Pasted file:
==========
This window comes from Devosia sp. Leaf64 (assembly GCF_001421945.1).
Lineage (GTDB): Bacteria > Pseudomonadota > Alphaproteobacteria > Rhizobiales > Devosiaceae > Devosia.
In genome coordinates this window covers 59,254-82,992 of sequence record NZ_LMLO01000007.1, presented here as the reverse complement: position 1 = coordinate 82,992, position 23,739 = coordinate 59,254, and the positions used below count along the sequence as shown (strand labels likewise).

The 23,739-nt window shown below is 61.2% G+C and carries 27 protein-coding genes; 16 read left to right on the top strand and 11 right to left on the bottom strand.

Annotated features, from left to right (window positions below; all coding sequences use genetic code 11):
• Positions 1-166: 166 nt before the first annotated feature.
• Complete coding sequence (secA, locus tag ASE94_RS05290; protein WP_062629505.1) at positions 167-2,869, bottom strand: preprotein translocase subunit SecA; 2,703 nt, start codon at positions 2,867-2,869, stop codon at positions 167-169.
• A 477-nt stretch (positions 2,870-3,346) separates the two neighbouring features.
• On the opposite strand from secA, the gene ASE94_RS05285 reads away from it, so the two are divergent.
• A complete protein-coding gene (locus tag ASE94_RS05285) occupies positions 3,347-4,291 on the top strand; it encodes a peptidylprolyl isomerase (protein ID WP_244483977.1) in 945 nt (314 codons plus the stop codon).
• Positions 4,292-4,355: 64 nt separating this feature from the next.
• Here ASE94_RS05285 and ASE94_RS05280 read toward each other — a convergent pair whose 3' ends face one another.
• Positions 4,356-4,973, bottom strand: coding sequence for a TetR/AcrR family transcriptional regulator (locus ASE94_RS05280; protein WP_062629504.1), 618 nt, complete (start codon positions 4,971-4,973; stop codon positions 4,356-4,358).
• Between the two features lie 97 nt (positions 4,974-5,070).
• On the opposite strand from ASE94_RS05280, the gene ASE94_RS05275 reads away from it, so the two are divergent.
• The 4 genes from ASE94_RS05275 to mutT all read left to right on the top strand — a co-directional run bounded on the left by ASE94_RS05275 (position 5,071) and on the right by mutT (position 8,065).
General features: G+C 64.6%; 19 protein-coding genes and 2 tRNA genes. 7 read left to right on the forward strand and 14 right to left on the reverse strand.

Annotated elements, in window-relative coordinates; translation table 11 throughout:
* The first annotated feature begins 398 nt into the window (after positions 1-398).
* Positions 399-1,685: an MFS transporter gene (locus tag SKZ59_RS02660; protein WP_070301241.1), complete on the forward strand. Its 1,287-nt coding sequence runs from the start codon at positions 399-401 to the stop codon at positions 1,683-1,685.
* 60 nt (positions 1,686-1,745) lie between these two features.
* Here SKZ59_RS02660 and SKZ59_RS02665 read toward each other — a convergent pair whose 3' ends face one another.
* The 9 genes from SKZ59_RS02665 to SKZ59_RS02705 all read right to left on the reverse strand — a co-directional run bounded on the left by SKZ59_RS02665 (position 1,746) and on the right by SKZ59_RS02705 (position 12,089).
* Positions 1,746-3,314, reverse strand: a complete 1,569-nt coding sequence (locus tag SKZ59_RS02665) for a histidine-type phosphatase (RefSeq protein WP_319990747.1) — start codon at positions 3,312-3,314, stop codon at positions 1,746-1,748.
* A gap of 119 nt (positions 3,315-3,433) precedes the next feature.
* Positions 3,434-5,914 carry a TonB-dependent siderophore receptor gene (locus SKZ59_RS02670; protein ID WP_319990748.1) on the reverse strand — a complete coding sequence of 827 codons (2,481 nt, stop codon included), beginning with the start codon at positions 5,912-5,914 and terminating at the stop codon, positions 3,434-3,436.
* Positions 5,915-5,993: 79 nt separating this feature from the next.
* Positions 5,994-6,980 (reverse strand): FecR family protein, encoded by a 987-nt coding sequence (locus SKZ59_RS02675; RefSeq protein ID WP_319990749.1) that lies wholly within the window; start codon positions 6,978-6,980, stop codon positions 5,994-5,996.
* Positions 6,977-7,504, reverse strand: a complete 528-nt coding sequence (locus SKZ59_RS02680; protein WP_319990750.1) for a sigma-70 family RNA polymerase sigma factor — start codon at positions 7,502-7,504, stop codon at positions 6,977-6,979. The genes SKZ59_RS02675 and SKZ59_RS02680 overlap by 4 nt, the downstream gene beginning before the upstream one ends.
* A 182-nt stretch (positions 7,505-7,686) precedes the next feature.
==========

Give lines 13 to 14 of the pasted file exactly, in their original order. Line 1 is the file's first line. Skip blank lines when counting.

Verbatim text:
• Positions 4,356-4,973, bottom strand: coding sequence for a TetR/AcrR family transcriptional regulator (locus ASE94_RS05280; protein WP_062629504.1), 618 nt, complete (start codon positions 4,971-4,973; stop codon positions 4,356-4,358).
• Between the two features lie 97 nt (positions 4,974-5,070).